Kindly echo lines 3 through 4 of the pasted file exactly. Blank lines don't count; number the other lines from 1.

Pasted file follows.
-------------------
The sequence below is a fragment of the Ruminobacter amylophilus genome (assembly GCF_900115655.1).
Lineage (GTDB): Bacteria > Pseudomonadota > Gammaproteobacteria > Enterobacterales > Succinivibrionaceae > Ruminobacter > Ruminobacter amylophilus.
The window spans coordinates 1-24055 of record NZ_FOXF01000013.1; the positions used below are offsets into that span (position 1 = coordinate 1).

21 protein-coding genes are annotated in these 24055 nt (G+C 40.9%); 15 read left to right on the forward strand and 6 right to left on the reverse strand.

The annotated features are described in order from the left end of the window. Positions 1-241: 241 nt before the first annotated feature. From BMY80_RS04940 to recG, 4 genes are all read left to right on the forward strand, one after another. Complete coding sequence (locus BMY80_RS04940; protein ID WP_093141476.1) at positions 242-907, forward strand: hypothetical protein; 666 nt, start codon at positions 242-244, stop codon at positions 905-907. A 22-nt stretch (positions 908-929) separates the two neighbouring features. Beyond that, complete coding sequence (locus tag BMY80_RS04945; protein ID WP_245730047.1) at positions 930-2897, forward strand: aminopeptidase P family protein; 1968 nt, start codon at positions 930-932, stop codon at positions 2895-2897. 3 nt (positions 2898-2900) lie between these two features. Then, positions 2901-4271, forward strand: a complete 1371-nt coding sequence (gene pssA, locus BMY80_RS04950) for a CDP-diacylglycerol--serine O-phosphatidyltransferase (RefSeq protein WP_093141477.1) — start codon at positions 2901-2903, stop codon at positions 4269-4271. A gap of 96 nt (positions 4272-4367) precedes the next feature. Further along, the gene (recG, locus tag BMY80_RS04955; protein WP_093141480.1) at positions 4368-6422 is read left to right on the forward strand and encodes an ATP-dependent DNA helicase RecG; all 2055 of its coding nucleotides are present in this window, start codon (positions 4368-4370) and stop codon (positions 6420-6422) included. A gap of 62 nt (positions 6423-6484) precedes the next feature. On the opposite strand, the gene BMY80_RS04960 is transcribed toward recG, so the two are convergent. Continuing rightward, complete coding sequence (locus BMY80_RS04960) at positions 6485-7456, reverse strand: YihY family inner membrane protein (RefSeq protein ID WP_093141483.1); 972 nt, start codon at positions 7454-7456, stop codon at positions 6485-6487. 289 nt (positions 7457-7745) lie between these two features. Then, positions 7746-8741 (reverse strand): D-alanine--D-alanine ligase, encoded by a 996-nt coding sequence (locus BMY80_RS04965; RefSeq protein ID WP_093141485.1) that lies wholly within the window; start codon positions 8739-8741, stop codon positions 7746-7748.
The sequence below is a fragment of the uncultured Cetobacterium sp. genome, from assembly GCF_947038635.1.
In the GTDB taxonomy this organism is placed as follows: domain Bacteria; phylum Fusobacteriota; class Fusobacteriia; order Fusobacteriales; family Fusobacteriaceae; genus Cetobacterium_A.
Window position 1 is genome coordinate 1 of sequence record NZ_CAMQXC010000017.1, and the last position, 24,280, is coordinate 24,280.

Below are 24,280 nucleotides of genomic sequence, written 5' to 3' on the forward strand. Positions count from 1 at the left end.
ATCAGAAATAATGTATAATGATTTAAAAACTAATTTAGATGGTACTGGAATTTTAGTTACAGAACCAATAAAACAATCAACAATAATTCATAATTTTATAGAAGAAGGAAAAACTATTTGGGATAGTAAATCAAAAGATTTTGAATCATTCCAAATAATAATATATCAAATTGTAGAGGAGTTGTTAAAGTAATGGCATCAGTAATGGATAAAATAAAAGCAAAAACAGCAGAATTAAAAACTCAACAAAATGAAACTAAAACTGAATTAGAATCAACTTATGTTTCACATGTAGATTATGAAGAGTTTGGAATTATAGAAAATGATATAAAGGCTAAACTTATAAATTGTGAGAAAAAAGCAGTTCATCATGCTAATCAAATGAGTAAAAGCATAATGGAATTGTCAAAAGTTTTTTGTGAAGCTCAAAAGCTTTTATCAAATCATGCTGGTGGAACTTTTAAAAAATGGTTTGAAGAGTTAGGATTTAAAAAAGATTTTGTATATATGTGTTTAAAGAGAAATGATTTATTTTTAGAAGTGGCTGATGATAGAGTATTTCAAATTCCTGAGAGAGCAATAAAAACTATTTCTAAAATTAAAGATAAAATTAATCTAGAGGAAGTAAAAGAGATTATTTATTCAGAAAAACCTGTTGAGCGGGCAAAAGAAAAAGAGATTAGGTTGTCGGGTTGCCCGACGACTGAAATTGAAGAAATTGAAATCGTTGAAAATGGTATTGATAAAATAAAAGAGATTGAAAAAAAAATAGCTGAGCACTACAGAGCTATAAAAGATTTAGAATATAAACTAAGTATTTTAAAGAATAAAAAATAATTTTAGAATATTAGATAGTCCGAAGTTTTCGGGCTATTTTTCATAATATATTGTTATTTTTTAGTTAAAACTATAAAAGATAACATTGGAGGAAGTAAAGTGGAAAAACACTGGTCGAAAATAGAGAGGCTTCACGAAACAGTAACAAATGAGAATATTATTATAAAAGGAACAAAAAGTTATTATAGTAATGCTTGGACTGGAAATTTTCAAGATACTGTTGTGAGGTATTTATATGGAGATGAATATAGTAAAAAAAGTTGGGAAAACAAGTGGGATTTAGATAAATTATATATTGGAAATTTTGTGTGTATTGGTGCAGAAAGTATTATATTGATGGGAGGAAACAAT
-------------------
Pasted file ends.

The window spans coordinates 1-24055 of record NZ_FOXF01000013.1; the positions used below are offsets into that span (position 1 = coordinate 1).

21 protein-coding genes are annotated in these 24055 nt (G+C 40.9%); 15 read left to right on the forward strand and 6 right to left on the reverse strand.